1. Be compatible with Linux. This is extremely important. No Linux = no purchase. I don’t mind mucking around with beta drivers, or stable drivers that aren’t included by default, but there has to be a decent level of support available.
  2. Be suitable for playing console games on. This probably means composite video in, and is possibly one of the more difficult requirements, since I can see cards introducing delay into the displaying of images.
  3. I’d probably want the card to do DVB-T (or Freeview, to give the UK brand name, for want of a better phrase).

Oh, and the other requirement is that it can’t cost too much. Yes, I’m severely limiting my options here, I can see, but you never know – someone might actually have a suggestion!

Saint’s Row mobile fun

Wednesday, September 20th, 2006

We’re not known for our mobile games reviews (notice our tally of 0 in our reviews database), but we thought we’d start to expand into this increasingly popular platform by taking up an offer to review the Saint’s Row mobile game. After all, it could tie-in to our (currently non-existant, and not planned) coverage of the Xbox 360 title…

Anyway, upon loading the game, a major issue has arisen: I can’t get past the main menu. My 6680 is listed as a compatible device, yet memory issues seem to be hampering my ability to actually get into the game. This is a phone that can do all manner of multi-tasking smartphone stuff, including playing Lumines Mobile while checking text messages, etc. However, Saint’s Row will just not run on it, no matter how many times I reboot the device.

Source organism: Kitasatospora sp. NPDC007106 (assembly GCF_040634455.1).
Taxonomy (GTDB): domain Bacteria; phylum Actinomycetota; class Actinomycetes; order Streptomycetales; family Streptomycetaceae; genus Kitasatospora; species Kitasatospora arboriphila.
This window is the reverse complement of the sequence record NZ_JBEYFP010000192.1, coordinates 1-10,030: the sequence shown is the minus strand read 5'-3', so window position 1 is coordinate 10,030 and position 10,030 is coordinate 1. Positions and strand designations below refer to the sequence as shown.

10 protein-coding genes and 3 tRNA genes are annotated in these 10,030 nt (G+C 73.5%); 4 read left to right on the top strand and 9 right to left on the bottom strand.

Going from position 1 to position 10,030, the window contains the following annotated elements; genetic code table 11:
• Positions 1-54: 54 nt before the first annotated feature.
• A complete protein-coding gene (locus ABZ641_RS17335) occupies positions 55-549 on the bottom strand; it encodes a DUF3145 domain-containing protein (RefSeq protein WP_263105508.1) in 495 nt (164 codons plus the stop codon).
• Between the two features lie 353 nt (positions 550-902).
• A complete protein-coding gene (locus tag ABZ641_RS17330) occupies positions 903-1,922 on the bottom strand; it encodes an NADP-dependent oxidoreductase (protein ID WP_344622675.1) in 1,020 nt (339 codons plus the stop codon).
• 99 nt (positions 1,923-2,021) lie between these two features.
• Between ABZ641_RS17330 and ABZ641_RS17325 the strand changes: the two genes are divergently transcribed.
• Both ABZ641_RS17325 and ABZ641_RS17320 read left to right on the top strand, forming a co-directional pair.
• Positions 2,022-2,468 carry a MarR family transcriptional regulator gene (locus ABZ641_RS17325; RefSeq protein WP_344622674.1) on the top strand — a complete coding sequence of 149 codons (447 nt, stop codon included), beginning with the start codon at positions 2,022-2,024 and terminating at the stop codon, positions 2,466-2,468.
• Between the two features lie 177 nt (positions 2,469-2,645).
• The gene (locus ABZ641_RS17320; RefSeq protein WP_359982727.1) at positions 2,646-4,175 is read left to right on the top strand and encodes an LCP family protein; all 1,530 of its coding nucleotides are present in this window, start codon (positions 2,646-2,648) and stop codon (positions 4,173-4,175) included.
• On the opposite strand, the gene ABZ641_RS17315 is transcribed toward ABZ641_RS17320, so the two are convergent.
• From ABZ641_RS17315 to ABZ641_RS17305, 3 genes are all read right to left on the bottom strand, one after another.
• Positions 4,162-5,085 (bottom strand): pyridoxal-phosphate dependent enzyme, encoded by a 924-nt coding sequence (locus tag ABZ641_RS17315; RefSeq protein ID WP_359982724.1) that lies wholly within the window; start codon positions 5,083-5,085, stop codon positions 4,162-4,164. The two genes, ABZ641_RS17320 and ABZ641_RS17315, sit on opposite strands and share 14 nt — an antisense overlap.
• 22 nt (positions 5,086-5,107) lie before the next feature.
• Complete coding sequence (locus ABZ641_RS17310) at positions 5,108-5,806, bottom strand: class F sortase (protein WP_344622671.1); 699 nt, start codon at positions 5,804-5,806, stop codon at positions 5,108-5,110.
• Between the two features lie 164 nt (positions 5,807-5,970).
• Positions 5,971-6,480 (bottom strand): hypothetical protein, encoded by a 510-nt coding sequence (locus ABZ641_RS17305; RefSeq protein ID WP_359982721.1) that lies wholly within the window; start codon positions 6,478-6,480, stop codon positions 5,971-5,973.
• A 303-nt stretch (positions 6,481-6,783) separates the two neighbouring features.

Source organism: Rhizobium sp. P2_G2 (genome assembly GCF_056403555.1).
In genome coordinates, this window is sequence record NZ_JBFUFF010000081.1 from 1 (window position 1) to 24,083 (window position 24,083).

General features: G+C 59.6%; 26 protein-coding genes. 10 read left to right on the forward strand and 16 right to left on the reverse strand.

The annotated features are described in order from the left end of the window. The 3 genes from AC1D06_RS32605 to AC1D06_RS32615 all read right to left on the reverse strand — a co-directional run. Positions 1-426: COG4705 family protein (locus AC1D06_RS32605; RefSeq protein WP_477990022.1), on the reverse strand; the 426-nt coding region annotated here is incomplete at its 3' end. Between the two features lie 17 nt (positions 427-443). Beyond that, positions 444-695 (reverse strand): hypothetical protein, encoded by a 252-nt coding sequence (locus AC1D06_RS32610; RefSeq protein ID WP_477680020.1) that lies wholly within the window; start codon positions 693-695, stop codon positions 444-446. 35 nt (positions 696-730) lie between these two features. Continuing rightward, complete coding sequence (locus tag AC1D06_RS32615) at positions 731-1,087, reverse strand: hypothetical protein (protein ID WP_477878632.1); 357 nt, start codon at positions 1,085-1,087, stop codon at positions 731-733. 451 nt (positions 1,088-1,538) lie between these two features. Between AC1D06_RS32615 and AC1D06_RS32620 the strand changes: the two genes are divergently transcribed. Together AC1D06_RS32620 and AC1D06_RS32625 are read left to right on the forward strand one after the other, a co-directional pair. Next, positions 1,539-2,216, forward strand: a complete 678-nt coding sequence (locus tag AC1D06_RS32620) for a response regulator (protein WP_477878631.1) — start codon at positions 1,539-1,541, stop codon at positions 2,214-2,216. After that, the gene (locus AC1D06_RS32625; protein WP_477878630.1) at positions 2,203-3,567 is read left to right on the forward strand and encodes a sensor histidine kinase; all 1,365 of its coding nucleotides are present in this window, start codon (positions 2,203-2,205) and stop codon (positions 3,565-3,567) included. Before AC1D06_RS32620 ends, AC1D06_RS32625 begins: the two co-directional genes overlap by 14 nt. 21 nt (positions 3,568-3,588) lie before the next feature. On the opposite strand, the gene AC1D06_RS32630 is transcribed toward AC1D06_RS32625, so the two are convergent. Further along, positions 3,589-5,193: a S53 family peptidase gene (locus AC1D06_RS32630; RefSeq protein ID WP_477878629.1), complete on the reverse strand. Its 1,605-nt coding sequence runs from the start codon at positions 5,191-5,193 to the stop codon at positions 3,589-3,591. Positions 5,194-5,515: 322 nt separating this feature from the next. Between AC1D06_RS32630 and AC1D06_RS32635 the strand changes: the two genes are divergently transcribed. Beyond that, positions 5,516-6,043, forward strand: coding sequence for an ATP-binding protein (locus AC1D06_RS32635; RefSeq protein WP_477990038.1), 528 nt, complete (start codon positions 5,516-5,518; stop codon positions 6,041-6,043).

So, any ideas, or will our plans for dominance of the mobile games review sector have to be put on ice?

O2 PAYG GPRS – you suck!

Wednesday, September 6th, 2006

So it appears that, after a few hours of trying to get MidpSSH and jmIrc working on my O2 Pay as you Go Nokia 6230, O2 has heavily locked down their PAYG GPRS, blocking all data except that going over an HTTP proxy on port 80. This means no MidpSSH, and no jmIrc without a proxy. Thanks for stopping me from having to pay you more, O2!

UPDATE: As of some time in 2008 or so, O2 PAYG Internet seems to be far less restricted. Thanks O2!

Charts Change, Driver Difficulties (Alliteration Affliction?)

Wednesday, August 2nd, 2006

As of yesterday’s charts, we’ve switched from the “Full Price” charts over to the “All Prices” charts. Why? Because of games like Liberty City Stories on PS2, and Brain Training. Hopefully this should mean that our charts now give a more accurate view of game sales.

In other minor news, I got a bit of a blast from the past when my new Super (Happy Fun Mega) Joy Box 13 GameCube to USB adaptor arrived yesterday; whilst it’s identified and supported in both Linux and Windows as a standard USB gamepad, to use some of the more advanced features (such as rumble) in Windows it needs a driver. This driver is shipped on a floppy disk. Since it’s probably been a long time since you’ve had to look at one, let me refresh your memory:

GameCube to USB driver disk. Oh yes.

I had a hard time just finding a working floppy drive.

(I don’t get any commission from Console Plus, they’ve just been useful in terms of stocking less mainstream items such as GBA screwdrivers and extension cables for old consoles like the N64.)